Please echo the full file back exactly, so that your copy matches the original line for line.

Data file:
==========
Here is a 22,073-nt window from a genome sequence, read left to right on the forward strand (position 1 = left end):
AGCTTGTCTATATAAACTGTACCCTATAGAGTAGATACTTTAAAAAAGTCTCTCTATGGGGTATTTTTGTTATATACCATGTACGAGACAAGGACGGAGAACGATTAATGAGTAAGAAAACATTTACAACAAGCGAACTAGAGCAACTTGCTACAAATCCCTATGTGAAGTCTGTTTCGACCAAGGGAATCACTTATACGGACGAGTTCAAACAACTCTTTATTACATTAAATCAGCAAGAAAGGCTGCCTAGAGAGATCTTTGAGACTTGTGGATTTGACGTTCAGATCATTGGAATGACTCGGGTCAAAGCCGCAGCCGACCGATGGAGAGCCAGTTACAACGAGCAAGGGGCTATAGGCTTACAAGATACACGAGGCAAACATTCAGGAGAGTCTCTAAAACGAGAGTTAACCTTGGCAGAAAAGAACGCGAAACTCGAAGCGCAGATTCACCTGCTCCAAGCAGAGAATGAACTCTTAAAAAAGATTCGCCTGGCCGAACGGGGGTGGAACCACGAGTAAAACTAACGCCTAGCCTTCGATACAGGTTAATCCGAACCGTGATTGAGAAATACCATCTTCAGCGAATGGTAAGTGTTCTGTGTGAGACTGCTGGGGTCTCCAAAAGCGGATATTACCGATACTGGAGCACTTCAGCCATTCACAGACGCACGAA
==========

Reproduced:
Here is a 22,073-nt window from a genome sequence, read left to right on the forward strand (position 1 = left end):
AGCTTGTCTATATAAACTGTACCCTATAGAGTAGATACTTTAAAAAAGTCTCTCTATGGGGTATTTTTGTTATATACCATGTACGAGACAAGGACGGAGAACGATTAATGAGTAAGAAAACATTTACAACAAGCGAACTAGAGCAACTTGCTACAAATCCCTATGTGAAGTCTGTTTCGACCAAGGGAATCACTTATACGGACGAGTTCAAACAACTCTTTATTACATTAAATCAGCAAGAAAGGCTGCCTAGAGAGATCTTTGAGACTTGTGGATTTGACGTTCAGATCATTGGAATGACTCGGGTCAAAGCCGCAGCCGACCGATGGAGAGCCAGTTACAACGAGCAAGGGGCTATAGGCTTACAAGATACACGAGGCAAACATTCAGGAGAGTCTCTAAAACGAGAGTTAACCTTGGCAGAAAAGAACGCGAAACTCGAAGCGCAGATTCACCTGCTCCAAGCAGAGAATGAACTCTTAAAAAAGATTCGCCTGGCCGAACGGGGGTGGAACCACGAGTAAAACTAACGCCTAGCCTTCGATACAGGTTAATCCGAACCGTGATTGAGAAATACCATCTTCAGCGAATGGTAAGTGTTCTGTGTGAGACTGCTGGGGTCTCCAAAAGCGGATATTACCGATACTGGAGCACTTCAGCCATTCACAGACGCACGAA